As we continue looking at our history just before our becoming a state, we note that much was going on in our Quay County. For one thing, the map was peppered with names of communities, many of which have been forgotten and most of which have few bits of their existence still showing.
Before 1912, we had at least 71 post offices scattered throughout the county, some of which had already been closed, but most of which were still in operation. According to the list in our book, “QUAY COUNTY: 1903-1985,” Liberty Post Office began its operation in 1880. Endee Post Office, which began in 1886, was one of the oldest remaining in operation until 1955. The Douglas Post Office began in 1901 and changed its name to Tucumcari in 1902. Now, we are fighting to keep five post offices in operation!
Those community post offices were great gathering places for the inhabitants and were often the center of most activity Sometimes, they were located in homes, and other times they were in small country stores. Those in the country stores were most definitely the center for gathering community news along with the mail. People could do their shopping, pick up the mail, visit with neighbors, eat a light country-store snack, and go home until time for the next trip.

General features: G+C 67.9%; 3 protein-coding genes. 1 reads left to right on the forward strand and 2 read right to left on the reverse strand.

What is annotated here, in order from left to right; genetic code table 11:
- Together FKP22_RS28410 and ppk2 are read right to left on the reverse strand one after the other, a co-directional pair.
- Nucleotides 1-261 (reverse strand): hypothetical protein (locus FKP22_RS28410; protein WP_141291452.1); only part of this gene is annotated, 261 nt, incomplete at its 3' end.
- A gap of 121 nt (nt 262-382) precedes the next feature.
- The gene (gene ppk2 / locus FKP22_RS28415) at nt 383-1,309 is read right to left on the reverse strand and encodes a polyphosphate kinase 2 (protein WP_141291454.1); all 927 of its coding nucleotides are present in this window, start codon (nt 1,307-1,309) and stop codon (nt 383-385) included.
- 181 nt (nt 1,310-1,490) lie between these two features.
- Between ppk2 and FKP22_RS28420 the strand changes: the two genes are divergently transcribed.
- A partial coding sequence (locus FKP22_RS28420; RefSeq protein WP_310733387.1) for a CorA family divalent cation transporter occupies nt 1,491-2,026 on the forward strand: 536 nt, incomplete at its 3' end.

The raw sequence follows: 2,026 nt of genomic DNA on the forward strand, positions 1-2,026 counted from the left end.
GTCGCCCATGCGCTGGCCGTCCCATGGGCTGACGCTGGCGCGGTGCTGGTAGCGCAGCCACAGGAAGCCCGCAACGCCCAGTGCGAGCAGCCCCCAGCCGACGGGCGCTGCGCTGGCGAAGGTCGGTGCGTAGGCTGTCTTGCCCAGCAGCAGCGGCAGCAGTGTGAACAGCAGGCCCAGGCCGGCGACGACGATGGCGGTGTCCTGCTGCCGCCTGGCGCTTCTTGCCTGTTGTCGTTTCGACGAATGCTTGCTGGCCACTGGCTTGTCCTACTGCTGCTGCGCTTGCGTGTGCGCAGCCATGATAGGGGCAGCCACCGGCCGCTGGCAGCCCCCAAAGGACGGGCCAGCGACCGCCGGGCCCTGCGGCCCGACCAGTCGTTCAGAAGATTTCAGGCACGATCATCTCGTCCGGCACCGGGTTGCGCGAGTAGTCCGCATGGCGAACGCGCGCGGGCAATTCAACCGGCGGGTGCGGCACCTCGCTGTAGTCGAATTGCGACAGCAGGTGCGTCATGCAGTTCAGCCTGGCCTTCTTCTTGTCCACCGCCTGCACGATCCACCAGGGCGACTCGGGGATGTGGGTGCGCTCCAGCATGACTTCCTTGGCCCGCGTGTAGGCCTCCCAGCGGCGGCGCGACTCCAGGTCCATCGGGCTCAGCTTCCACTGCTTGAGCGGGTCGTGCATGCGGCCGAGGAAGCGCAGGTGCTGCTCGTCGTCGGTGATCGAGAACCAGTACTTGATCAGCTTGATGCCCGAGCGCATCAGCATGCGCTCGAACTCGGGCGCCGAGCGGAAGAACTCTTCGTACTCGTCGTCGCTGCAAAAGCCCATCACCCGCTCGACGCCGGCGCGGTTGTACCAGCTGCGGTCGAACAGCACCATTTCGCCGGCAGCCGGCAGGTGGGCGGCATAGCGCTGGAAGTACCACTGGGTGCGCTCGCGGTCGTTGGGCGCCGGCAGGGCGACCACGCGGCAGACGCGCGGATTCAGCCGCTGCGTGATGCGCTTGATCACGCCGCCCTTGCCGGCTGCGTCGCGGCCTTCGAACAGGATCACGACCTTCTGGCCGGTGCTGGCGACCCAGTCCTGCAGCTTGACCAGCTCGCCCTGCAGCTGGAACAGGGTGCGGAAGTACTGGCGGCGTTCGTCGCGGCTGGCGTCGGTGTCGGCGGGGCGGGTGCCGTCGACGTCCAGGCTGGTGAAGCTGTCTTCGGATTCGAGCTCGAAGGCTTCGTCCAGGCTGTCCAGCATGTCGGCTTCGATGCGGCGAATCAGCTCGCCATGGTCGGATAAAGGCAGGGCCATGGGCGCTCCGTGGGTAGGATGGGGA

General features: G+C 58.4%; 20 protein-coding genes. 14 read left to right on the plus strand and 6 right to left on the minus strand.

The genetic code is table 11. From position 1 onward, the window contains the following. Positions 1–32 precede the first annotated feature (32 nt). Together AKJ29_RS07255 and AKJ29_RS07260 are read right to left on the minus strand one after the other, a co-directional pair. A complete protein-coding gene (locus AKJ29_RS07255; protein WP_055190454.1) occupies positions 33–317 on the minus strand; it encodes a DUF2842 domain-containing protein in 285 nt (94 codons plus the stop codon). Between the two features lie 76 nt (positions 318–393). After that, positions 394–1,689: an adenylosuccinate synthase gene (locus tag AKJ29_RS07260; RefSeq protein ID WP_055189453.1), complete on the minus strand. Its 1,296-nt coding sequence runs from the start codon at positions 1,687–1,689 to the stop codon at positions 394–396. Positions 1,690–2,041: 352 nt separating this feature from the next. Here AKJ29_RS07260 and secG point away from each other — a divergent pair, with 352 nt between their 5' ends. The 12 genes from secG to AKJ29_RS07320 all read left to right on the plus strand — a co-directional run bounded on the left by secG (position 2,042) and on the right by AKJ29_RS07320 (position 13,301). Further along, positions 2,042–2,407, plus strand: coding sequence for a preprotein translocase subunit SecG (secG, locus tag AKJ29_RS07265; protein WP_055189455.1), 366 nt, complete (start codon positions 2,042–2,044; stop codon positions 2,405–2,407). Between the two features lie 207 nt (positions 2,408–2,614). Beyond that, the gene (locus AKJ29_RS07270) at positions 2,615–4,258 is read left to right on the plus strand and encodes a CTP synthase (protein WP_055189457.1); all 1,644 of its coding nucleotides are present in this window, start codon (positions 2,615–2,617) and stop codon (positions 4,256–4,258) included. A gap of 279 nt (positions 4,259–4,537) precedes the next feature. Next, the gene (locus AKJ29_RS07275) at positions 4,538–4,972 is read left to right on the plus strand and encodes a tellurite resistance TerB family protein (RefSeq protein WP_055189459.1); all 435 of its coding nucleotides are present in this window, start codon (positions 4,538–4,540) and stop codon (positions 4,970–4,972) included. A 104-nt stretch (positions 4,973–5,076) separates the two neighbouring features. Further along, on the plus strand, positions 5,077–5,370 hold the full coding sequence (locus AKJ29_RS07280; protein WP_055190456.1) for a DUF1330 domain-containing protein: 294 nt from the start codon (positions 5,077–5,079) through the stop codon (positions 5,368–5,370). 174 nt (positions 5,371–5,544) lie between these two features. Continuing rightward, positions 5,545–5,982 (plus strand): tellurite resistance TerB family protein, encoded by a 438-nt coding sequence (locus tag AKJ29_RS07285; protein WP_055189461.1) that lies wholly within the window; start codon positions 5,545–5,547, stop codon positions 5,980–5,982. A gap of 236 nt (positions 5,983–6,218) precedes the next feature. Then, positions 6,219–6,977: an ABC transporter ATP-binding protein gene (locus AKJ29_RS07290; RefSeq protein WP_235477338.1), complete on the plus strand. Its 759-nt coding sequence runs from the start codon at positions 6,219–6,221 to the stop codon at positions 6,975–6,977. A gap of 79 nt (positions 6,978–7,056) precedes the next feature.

The mail might be delivered from a center, such as Tucumcari, once a week. Watching for the mail hack or the rider to appear over the horizon was a bit of entertainment in itself and became a game for the children who might be in the vicinity. The store owner-post master would often award a prize of a piece of penny candy to the first child who sighted the mail hack approaching.
That post master then became the center of attention as he gave the outgoing mail to the driver, sorted the mail into the little boxes, and then handed mail to those standing around the stove waiting to see if they were lucky enough to receive a letter, a card, or a catalogue. Some even received newspapers and magazines to be shared with neighbors throughout the week. In some cases, several people remained at the store for longer periods because they didn’t want their neighbors to know they couldn’t read. Once those neighbors had gone home, the post master would then read whatever they might have received or would read some of the newspapers he had received.
This was one busy county as we were getting ready to become a state. Although we may have lost some of that population and most of the post offices, we can still be a wonderful place in which to live and can be proud as we celebrate our 100th birthday!